The UK’s Financial Conduct Authority has written to chief executives of fintech companies over concerns that they are not making clear to customers that they are different from fully-authorised banks.
Many fintech firms in the UK that offer basic banking services operate on an e-money licence, meaning they are authorised to offer current accounts, money transfers and pre-paid services as long as customers’ money is held in ring-fenced accounts by a fully-permissioned bank.
The advantage of this approach is a faster route to market because an e-money licence is easier to obtain, but it limits a firm’s ability to generate revenue by lending, and does not offer customers protection under the Financial Services Compensation Scheme if the company were to fail.
Examples of those adopting this structure include Wise (formerly TransferWise), Monese and Revolut — though the latter can also currently operate on its European banking licence awarded by Lithuania’s regulator.
However, others such as newcomer Lanistar have previously fallen foul of the FCA’s rules on properly disclosing the nature of its licence in marketing materials.
The FCA said e-money-licensed companies must write to their customers within six weeks to remind them of the risks of operating under the model, warning that some had been “misleading” users about the regulation of their products.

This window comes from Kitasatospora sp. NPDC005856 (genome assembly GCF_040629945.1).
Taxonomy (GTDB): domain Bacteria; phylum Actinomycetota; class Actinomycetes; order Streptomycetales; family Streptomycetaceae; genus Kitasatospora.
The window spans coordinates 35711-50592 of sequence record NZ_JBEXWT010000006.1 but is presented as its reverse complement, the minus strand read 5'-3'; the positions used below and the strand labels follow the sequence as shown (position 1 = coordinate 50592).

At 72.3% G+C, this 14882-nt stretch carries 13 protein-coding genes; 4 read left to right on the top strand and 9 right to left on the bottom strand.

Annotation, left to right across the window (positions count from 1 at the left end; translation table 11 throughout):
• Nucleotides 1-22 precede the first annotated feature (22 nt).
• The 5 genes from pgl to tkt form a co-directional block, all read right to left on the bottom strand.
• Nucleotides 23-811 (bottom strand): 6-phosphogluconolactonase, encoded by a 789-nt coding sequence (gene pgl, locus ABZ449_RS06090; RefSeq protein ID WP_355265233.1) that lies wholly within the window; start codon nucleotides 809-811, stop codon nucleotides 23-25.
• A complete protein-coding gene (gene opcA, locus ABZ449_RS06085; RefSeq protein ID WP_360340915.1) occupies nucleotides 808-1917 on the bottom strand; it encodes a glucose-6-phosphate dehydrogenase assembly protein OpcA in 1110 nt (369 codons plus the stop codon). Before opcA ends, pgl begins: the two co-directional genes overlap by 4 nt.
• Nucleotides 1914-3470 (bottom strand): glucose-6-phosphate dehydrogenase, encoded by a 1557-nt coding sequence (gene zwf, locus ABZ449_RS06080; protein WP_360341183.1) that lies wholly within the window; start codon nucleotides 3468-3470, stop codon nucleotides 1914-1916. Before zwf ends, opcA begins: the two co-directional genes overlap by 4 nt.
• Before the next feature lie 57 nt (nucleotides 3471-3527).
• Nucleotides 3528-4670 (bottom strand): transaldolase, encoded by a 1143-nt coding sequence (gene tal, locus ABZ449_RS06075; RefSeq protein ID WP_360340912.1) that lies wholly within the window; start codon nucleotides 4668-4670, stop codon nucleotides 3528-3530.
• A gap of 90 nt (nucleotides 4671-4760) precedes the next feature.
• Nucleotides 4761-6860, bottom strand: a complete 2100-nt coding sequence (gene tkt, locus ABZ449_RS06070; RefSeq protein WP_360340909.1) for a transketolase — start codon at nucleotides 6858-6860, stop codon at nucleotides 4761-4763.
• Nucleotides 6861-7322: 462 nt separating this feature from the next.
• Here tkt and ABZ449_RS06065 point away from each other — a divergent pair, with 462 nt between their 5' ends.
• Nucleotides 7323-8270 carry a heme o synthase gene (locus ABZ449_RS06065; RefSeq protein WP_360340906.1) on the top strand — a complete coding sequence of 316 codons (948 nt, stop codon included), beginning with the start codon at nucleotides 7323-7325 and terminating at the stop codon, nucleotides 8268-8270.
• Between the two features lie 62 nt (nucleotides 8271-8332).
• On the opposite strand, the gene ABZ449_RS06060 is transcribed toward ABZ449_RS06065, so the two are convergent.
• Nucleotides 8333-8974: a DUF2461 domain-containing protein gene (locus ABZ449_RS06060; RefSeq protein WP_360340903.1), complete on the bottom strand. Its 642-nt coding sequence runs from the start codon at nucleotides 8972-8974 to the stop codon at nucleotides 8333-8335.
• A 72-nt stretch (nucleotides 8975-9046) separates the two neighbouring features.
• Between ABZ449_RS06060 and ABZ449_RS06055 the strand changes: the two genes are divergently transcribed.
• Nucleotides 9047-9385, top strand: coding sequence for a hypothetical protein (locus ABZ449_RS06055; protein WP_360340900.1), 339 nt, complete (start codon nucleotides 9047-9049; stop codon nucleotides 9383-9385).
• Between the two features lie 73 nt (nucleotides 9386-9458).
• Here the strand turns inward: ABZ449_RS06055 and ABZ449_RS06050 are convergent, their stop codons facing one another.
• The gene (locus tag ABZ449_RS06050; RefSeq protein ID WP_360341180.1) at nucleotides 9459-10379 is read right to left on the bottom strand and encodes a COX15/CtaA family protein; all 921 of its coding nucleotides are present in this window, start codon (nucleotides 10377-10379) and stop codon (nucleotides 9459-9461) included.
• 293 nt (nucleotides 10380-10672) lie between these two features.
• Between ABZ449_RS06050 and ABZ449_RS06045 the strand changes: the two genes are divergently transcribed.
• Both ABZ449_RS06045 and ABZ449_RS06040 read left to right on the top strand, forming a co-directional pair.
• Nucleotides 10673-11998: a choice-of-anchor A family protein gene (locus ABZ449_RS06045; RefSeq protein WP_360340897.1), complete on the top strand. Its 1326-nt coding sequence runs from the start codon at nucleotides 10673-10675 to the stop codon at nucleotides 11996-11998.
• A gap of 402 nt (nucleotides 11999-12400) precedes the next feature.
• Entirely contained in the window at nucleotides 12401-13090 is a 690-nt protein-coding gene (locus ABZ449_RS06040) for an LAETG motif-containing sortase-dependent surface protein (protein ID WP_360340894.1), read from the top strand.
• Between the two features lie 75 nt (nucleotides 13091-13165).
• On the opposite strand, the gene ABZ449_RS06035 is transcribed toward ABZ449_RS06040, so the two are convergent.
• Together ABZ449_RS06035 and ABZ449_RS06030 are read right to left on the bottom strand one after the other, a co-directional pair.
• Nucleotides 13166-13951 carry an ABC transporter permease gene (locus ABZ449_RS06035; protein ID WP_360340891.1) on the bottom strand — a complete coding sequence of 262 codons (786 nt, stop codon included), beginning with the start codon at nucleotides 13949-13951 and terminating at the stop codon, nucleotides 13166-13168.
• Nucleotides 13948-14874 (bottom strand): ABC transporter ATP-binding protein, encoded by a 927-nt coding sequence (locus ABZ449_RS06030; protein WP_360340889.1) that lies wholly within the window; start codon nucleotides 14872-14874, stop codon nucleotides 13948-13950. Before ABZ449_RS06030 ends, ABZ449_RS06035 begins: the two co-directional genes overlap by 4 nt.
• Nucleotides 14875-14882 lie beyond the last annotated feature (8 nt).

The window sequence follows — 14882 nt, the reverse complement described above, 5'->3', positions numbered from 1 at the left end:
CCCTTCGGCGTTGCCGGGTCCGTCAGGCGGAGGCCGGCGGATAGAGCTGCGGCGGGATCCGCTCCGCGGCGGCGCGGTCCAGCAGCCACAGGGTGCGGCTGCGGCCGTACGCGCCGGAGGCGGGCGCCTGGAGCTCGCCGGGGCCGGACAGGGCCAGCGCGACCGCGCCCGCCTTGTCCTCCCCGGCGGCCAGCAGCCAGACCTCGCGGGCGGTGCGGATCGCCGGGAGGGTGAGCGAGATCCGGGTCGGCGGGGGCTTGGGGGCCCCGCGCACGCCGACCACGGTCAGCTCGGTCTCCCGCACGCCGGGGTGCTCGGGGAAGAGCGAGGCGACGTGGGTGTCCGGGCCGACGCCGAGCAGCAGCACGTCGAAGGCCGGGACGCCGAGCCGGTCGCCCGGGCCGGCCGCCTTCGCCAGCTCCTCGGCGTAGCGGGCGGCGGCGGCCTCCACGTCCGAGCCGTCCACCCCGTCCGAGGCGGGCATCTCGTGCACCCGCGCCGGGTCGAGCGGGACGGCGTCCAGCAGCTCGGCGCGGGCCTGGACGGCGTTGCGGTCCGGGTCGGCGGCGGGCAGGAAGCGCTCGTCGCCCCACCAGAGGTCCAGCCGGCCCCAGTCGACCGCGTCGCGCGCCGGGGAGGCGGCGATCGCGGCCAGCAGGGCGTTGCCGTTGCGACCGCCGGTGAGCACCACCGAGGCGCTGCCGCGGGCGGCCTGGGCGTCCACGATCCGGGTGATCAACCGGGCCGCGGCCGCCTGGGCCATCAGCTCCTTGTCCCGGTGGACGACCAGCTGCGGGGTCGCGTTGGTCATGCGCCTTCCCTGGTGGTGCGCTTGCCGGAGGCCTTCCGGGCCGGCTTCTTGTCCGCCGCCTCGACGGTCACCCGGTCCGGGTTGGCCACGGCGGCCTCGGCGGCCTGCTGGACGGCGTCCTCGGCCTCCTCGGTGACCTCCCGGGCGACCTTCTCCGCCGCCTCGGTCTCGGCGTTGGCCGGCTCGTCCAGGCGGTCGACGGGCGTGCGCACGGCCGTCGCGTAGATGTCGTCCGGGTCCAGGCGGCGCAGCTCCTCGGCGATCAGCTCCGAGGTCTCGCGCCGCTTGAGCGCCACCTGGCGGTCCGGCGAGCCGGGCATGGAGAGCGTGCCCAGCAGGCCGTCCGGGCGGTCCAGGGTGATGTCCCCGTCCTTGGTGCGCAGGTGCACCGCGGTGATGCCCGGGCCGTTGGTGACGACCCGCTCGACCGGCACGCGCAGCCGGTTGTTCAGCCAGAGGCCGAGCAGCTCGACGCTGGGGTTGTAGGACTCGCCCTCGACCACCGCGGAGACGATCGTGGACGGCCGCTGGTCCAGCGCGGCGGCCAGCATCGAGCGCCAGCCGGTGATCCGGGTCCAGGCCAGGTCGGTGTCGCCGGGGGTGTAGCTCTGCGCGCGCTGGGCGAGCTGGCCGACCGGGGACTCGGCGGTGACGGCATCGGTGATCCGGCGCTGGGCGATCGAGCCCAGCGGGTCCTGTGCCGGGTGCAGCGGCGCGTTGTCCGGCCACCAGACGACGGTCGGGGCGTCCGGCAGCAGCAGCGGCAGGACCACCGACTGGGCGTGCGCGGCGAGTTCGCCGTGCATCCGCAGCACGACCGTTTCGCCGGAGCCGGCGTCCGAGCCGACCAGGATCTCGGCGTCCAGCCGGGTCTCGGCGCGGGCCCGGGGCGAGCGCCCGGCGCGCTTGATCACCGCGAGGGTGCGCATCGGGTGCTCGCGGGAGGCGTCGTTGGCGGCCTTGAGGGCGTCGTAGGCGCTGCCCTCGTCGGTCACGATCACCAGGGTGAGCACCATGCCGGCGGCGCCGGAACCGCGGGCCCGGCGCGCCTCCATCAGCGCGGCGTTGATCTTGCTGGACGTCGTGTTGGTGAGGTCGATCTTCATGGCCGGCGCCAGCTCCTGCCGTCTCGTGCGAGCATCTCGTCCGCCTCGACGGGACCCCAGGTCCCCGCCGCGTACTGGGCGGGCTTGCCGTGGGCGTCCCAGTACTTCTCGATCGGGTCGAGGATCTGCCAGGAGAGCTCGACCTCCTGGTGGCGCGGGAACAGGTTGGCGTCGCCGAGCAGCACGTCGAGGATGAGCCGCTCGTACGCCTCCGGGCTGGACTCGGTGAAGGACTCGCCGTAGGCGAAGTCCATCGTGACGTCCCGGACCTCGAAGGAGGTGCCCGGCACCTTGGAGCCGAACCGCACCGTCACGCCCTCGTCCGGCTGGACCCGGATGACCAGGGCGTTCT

“Given the growth of the payment services and e-money sector, we noted the risk that consumers may not understand how their money is protected and the difference compared to sectors they may be more familiar with, such as banking,” wrote Paul Roe, the FCA’s head of payment supervision.
Roe said the lack of FSCS protection means customers should be made aware that if the business holding their money were to fail, it may take longer to refund their cash, and some might never be returned after costs were deducted by administrators or liquidators.
The 18 May letter made public on the FCA’s website comes in the wake of the collapse of German lender Wirecard, which provided services to a number of e-money institutions. As the firm failed, the accounts of UK fintech companies such as Curve were frozen for several days as administrators worked out how to handle the fallout.
The FCA implemented some rule changes last year to tackle the issue of e-money freedoms, requiring companies to meet stricter requirements on risk management and put wind-down plans in place.
“We are still concerned that many e-money firms are not adequately disclosing the differences in protections between their services and traditional banking,” Roe said, adding that the FCA will follow up with a sample of firms to assess their actions.
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